We live in a society where so much is shared: family photographs, our tastes in movies and music, what we just had for lunch, our most impulsive screeds on popular culture distilled into 140 characters. But what about the spaces we share? Long before the digital age opened vast new spaces for exchanging our secrets and immersing ourselves in a culture of anonymity, the cramped apartments of Chinatown captured that curious blend of intimacy and distance. Slipping into the cracks between life and work, body and mind, the documentary Your Day is My Night, by Lynne Sachs examines the idea of the “shift bed” apartment, where workers trade spaces, stories and bits and pieces of their fractured lives in a rhythmic churn of work, sleep and friendship.
The film will be screened on Saturday, June 8 at the UnionDocs Center for Documentary Art in Brooklyn as part of “Shifting Lives: Photographing the Immigrant Experience in Chinatown.” The exhibit will feature visual explorations of the Chinese immigrant community and include a public discussion with the artists. For more details, go to the UnionDocs site.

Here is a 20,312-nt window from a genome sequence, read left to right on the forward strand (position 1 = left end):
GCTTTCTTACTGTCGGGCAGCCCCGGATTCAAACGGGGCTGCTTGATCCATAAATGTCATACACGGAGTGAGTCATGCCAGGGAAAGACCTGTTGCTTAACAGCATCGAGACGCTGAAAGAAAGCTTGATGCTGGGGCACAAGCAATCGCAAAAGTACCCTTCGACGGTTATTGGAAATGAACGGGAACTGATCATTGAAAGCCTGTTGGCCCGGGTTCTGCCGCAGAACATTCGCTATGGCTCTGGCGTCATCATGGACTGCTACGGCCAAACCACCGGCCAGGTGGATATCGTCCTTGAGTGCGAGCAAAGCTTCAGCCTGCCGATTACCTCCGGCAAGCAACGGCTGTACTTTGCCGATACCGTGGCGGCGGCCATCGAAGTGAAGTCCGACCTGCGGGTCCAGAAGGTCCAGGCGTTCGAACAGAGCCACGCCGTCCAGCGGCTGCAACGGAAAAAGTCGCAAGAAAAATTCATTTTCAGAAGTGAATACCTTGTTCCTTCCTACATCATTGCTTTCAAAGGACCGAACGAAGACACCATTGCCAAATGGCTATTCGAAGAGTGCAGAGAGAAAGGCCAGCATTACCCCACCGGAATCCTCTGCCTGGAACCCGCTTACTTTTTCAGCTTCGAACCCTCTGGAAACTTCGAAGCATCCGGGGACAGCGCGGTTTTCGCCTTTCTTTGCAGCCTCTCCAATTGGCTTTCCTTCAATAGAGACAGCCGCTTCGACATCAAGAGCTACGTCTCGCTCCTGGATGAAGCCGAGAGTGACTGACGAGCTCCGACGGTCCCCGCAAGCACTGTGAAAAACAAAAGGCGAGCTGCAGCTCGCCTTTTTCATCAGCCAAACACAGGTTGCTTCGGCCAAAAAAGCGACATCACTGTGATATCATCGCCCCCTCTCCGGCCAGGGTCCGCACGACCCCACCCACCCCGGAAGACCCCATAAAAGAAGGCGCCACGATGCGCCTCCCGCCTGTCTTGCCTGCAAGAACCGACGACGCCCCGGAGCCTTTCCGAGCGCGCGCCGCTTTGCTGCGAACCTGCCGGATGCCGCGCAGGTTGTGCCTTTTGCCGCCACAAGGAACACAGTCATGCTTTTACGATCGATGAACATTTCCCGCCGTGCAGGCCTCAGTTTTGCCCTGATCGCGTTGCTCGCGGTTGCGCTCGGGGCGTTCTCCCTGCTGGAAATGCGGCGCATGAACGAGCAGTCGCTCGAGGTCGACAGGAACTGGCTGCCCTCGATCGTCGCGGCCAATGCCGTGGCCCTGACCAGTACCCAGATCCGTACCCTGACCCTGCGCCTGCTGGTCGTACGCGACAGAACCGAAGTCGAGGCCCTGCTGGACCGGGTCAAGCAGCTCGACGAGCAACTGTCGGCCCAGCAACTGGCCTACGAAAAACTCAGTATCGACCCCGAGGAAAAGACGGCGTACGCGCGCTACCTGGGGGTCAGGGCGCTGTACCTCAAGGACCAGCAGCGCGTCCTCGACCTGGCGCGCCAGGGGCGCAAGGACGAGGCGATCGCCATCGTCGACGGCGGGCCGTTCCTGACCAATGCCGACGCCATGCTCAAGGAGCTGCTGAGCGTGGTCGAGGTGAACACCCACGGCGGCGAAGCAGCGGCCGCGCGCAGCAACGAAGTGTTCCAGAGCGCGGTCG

Read an interview with filmmaker Lynne Sachs at the Asian American Writers Workshop’s publication Open City.
A description of the film:
In this hybrid documentary shot in New York, director Lynne Sachs utilizes the bed as both starting and focal point for inquiry into the personal and collective experiences of a household of immigrants living in a “shift-bed” apartment in Chinatown. Initially documented in Jacob Riis’ controversial photography of the late 19th century, a shift-bed is a bed that is shared or rented in increments by people who are neither in the same family nor in a relationship. Since the advent of tenement housing in the Lower East Side, working class people have shared beds, making such spaces a definable and fundamental part of immigrant life. Over a century later, the shift-bed remains a necessity for many, triggered by socio-economic barriers embedded within the urban experience. In Sachs’ film, seven characters ranging in age from 30 to 78 play themselves through autobiographical monologues, verité conversations and theatrical movement pieces. As the bed transforms into a stage, the film reveals a collective history of Chinese immigrants in the United States.